Few things bother me as much as misinterpreted and misapplied scripture. And (I believe) one of the worst examples of this is around the issue of women’s role in ministry in the church.
There are many that disagree with women being active in ministry, and others that would go so far as to say that they should be silent participants in church. Not only do I feel that this is based on a misinterpretation of the intent of the Scriptures, but it also creates a situation that forces society to question the validity and relevance of the Word in our world today.
First let’s look at the passages used to support this idea:
The women are to keep silent in the churches; for they are not permitted to speak, but are to subject themselves, just as the Law also says. If they desire to learn anything, let them ask their own husbands at home; for it is improper for a woman to speak in church.
– 1 Corinthians 14:34-35
A woman must quietly receive instruction with entire submissiveness. But I do not allow a woman to teach or exercise authority over a man, but to remain quiet.
– 1 Timothy 2:11-12
Seems pretty clear, right? I mean, Paul doesn’t even stutter when he lays outs this direction.
But responsible Bible interpretation isn’t as easy as just looking at these passages at face value and saying that God is trying to tell us that women should never talk in church. After all, when Paul wrote this he was writing specifically to a first century audience dealing with very specific first century issues.
This means that there are cultural and sociological differences that we need to consider for us to fully understand what’s happening here. We must also take these passages in their literary context by understanding how they fit into the entire writings to which they belong. So here are a couple of questions that we need to consider before we can apply these ideas to the church today.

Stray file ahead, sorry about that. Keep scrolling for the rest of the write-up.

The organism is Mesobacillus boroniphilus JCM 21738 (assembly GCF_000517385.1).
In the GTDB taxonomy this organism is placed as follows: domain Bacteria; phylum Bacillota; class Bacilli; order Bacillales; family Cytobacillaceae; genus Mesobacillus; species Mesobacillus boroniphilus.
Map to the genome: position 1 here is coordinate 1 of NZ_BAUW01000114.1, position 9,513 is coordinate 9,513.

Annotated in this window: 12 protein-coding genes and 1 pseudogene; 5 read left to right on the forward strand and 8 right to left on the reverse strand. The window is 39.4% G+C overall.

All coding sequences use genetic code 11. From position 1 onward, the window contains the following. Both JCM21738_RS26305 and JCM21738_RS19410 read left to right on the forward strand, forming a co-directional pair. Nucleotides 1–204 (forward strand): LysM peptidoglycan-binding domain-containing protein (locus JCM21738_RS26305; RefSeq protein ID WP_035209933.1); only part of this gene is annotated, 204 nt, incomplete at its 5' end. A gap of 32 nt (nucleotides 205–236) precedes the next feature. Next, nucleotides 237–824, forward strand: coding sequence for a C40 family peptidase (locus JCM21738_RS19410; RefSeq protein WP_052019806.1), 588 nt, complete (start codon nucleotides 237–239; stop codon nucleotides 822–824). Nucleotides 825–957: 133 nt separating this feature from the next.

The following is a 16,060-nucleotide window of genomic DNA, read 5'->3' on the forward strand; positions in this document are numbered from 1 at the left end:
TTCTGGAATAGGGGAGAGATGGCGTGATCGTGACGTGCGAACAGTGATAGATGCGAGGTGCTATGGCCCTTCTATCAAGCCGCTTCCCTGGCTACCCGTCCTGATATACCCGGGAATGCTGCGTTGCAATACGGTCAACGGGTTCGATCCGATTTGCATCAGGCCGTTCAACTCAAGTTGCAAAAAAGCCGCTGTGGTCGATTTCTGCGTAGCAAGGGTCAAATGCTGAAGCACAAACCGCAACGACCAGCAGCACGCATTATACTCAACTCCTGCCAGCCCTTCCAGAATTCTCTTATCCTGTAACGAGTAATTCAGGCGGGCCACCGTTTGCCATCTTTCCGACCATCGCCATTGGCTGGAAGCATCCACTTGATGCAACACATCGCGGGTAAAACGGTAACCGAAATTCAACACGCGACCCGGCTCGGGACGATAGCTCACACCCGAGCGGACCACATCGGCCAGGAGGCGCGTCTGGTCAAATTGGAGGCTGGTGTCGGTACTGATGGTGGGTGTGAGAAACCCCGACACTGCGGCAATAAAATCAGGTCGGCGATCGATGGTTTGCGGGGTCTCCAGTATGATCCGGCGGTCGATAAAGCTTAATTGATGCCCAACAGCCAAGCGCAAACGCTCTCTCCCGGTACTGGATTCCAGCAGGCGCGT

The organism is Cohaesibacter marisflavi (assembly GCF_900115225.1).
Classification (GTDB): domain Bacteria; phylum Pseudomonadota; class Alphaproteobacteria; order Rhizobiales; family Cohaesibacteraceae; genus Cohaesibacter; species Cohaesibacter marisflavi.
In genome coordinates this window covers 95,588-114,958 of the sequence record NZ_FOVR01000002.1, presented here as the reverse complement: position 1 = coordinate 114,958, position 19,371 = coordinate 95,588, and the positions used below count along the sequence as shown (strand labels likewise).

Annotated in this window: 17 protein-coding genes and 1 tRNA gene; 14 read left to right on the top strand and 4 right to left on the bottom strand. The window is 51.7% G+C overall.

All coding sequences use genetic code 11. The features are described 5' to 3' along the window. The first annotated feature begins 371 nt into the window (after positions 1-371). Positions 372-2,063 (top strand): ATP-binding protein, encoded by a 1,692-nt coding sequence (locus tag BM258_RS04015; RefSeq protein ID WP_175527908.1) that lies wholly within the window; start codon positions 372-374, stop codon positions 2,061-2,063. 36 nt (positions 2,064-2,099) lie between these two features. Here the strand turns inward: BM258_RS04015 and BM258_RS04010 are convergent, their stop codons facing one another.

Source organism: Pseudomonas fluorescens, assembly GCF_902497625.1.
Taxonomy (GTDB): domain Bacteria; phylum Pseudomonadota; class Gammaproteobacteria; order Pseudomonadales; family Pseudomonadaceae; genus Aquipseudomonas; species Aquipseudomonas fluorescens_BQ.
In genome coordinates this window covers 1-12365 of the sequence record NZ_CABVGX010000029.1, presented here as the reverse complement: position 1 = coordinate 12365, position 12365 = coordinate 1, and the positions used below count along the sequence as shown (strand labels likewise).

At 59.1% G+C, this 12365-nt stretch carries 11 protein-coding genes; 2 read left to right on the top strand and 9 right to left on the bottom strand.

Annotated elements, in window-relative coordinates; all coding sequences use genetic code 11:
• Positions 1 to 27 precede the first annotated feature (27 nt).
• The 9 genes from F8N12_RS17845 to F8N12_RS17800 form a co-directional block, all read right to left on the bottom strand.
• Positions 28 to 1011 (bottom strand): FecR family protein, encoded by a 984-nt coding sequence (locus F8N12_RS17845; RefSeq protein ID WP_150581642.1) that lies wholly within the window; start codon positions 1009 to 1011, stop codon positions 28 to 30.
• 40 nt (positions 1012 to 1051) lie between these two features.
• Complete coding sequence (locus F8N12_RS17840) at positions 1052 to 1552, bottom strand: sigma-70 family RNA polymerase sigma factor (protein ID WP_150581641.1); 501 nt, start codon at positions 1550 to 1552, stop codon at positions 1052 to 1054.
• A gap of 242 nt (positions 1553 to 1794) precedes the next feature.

Who is Paul writing to and about?
The simple answer is that he’s giving instruction to a first century church and church leader. Because these passages are about women, we should understand what first century women were like. More often than not, women in the first century would have been very uneducated. They may be very skilled in the ways of keeping the home and raising the children, but most would not have been very educated at all, but especially in the Scriptures. Many may not even know how to read, but due to the lack of availability of literature they probably wouldn’t have needed to read in the first place.
Therefore, it would have been very common for women to have questions when listening to a great intellectual like Paul. It would have been the modern equivalent of a fifth-grader trying to listen to an Albert Einstein lecture. So they would have had questions about what Paul was teaching… LOTS of questions. And who would they turn to? The passage in 1 Corinthians answers that one pretty clearly.
Why would Paul be addressing this issue?
Considering that these curious women would’ve had lots of questions, and would’ve been asking things like, “Hey honey, what does he mean by we are ‘saved by grace’?” The women’s inability to understand complex intellectual and religious concepts would’ve created quite a disturbing chatter for someone who was trying to teach (probably in pretty tight quarters). These uneducated women were interfering with Paul’s teaching! I can imagine Paul thinking, “How rude! I wish these women would just be quite for a minute! They can ask their husbands what I meant later!” Oh… he did say that…
So what’s Paul’s intent?
Especially considering the surrounding text for the passage in 1 Corinthians, I believe that Paul is trying to talk about respecting the service than he is trying to prove male dominance in the church. Even the passage in 1 Timothy can be interpreted as being more about order, structure, and respect, than it is about keeping women quiet.
How does this translate for today?
Well, first of all, women are much more educated today than they were back then. And this level of knowledge/wisdom means that chattering, confused women are not interrupting the church services today like they would have back then. And if we look closely at Paul’s intent and the state of the church today, then Paul’s word might actually apply to many men as well.
And with other writings (like the Book of Acts) clearly pointing out that women often had a prominent role in ministry, it makes it hard for me to believe that Paul (and God) intended for women in today’s church to remain silent and miss out opportunities to minister to others.
What factors do you consider?
What else do you consider when interpreting passages like these? How do you reconcile these passages with others that clearly show women as active parts of ministry? What role do you feel women play (or don’t play) in church today? Why?
This post is for The Idea Camp blogging series during #ICSEX Gender Week.